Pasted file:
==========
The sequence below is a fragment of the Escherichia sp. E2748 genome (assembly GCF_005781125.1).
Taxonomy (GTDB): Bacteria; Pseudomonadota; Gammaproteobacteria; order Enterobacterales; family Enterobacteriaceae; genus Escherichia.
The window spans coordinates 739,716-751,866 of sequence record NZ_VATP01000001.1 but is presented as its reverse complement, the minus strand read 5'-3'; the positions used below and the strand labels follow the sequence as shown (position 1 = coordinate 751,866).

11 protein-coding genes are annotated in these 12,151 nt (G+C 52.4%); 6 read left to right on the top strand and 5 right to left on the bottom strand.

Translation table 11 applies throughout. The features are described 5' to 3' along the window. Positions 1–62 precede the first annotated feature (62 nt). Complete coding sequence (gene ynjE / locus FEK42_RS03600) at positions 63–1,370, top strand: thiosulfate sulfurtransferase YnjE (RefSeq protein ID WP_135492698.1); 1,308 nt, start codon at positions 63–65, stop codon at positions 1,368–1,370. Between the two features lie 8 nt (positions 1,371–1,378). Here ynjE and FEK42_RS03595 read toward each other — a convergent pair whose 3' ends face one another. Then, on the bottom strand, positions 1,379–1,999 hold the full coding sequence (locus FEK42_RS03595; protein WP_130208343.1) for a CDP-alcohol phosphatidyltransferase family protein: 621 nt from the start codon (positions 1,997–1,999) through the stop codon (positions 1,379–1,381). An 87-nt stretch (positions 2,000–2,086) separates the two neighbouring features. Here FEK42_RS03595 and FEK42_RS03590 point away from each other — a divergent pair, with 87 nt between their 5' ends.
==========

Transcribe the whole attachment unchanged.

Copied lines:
The sequence below is a fragment of the Escherichia sp. E2748 genome (assembly GCF_005781125.1).
Taxonomy (GTDB): Bacteria; Pseudomonadota; Gammaproteobacteria; order Enterobacterales; family Enterobacteriaceae; genus Escherichia.
The window spans coordinates 739,716-751,866 of sequence record NZ_VATP01000001.1 but is presented as its reverse complement, the minus strand read 5'-3'; the positions used below and the strand labels follow the sequence as shown (position 1 = coordinate 751,866).

11 protein-coding genes are annotated in these 12,151 nt (G+C 52.4%); 6 read left to right on the top strand and 5 right to left on the bottom strand.

Translation table 11 applies throughout. The features are described 5' to 3' along the window. Positions 1–62 precede the first annotated feature (62 nt). Complete coding sequence (gene ynjE / locus FEK42_RS03600) at positions 63–1,370, top strand: thiosulfate sulfurtransferase YnjE (RefSeq protein ID WP_135492698.1); 1,308 nt, start codon at positions 63–65, stop codon at positions 1,368–1,370. Between the two features lie 8 nt (positions 1,371–1,378). Here ynjE and FEK42_RS03595 read toward each other — a convergent pair whose 3' ends face one another. Then, on the bottom strand, positions 1,379–1,999 hold the full coding sequence (locus FEK42_RS03595; protein WP_130208343.1) for a CDP-alcohol phosphatidyltransferase family protein: 621 nt from the start codon (positions 1,997–1,999) through the stop codon (positions 1,379–1,381). An 87-nt stretch (positions 2,000–2,086) separates the two neighbouring features. Here FEK42_RS03595 and FEK42_RS03590 point away from each other — a divergent pair, with 87 nt between their 5' ends.